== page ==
In the Public Interest
Many of you already know me, and I am honored and pleased to call you my personal and professional friends and colleagues. As I assume the position of Executive Director of the Public Interest (PI) Directorate, I thought I would take this opportunity to introduce myself to those I haven't yet had the pleasure of meeting, and to share early thoughts on my vision, hopes and aspirations for the directorate.
I decided to become a psychologist after taking a high school psychology course in the small town of Aiken, South Carolina (yes, we had a course in psychology in our high school way back then). I liked the problem-solving aspect of psychology and the idea that as a psychologist, I could really help people. My determination to be a psychologist was strengthened during my undergraduate years, especially during a Ford Foundation-sponsored summer internship at Howard University. During the internship, one of my assignments was to be a participant-observer of the Poor People's March on Washington. That experience and the discussions of psychological research related to the march (attitude change, poverty and so forth) sealed my fate.
Decades later I enter my ideal job, where I will lead the directorate whose mission is to apply the science and practice of psychology as a means of advancing public welfare. This mission often requires identifying areas where additional research is needed. The staff in PI works to affect real change in society, including public policy, through working with our Public Policy Office. We also work to improve the lives of the underrepresented in society, including the aged; people with disabilities; ethnic minorities; lesbians, gay men and bisexuals; and women. We work to create positive change for children, youth and families; to address issues of socio-economic status; and to attend to the concerns of those with HIV/AIDS, those at the end of life and those who experience or perpetuate violence. We work to reduce stress for workers and to encourage psychology's involvement in promoting healthy workplaces.
Many of these underrepresented populations in society are also underrepresented within APA and psychology. The Public Interest Directorate works to increase the participation of individuals from these groups in the field and in organized psychology, as members and in leadership positions within the association. As is true for our nation, our profession cannot afford to overlook the talents of these individuals.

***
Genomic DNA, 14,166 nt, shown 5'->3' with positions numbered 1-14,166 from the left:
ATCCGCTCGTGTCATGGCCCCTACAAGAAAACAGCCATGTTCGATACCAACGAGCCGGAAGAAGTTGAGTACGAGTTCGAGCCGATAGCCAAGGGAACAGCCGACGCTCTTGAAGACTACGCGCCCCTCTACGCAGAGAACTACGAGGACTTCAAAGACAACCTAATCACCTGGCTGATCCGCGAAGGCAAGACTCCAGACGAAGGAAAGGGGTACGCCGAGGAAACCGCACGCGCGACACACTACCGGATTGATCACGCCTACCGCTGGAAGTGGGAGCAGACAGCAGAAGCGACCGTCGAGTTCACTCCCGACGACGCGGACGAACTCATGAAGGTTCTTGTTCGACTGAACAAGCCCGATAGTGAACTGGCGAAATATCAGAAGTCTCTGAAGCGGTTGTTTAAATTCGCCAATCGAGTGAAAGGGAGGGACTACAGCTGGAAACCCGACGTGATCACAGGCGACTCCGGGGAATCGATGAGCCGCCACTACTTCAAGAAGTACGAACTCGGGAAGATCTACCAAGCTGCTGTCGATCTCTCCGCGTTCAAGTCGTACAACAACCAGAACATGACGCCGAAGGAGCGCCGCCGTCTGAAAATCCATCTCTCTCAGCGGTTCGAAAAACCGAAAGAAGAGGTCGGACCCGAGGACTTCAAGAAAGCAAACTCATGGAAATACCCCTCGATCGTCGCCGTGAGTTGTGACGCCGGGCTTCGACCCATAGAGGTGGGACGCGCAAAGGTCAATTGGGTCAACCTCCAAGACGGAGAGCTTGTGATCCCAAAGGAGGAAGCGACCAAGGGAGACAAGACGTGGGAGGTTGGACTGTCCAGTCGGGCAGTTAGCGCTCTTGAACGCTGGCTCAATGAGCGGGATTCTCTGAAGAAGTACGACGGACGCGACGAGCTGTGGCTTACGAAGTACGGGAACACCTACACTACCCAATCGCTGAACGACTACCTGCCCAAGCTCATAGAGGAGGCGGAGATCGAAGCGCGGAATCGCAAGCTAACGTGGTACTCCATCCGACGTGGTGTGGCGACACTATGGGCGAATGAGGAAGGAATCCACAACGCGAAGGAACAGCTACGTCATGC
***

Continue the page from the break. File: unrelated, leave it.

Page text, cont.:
As I look ahead, I see a field of opportunities for psychology and psychologists. While I was tempted to outline in this column where I would like the directorate to go over the next several years and what I would like to achieve, after some thought, I decided to take a different approach. One of the principles I hold in highest regard is the need to involve a diversity of viewpoints, opinions and perspectives in identifying the goals; in devising the tactics and strategies; and in implementing what is decided and achieved. This is based on my belief that no one person holds all the answers. In fact, my experiences over the years have taught me that the best outcomes result from a commitment to seek out a variety of opinions, viewpoints, problem-solving skills and strategies.
In very general terms, my aspirations for Public Interest are to broaden and deepen psychology's visibility in the world. The committees, task forces and staff in PI do excellent work and have produced exciting and noteworthy products. One of my goals is to help ensure that those products reach the broadest possible audience to allow the greatest impact. Often we expend so much time and effort on producing the best possible report, that by the time we finish, we must quickly move on to the next initiative. This often results in a lack of time and resources to market and distribute the report as broadly as possible to ensure the greatest impact. We need to improve in this area and we need your help.
In closing this first column, speaking for the entire directorate, I would like to thank Henry Tomes, PhD, for 14 years of fine leadership. We have grown in numbers, programs and range of activities as a result of his efforts, and will really miss him. It is my hope that I will be able to run this leg of the relay with the skill, grace and form he displayed during his years as Executive Director.
I look forward to a long and productive collaboration, believing we can do many great things together.
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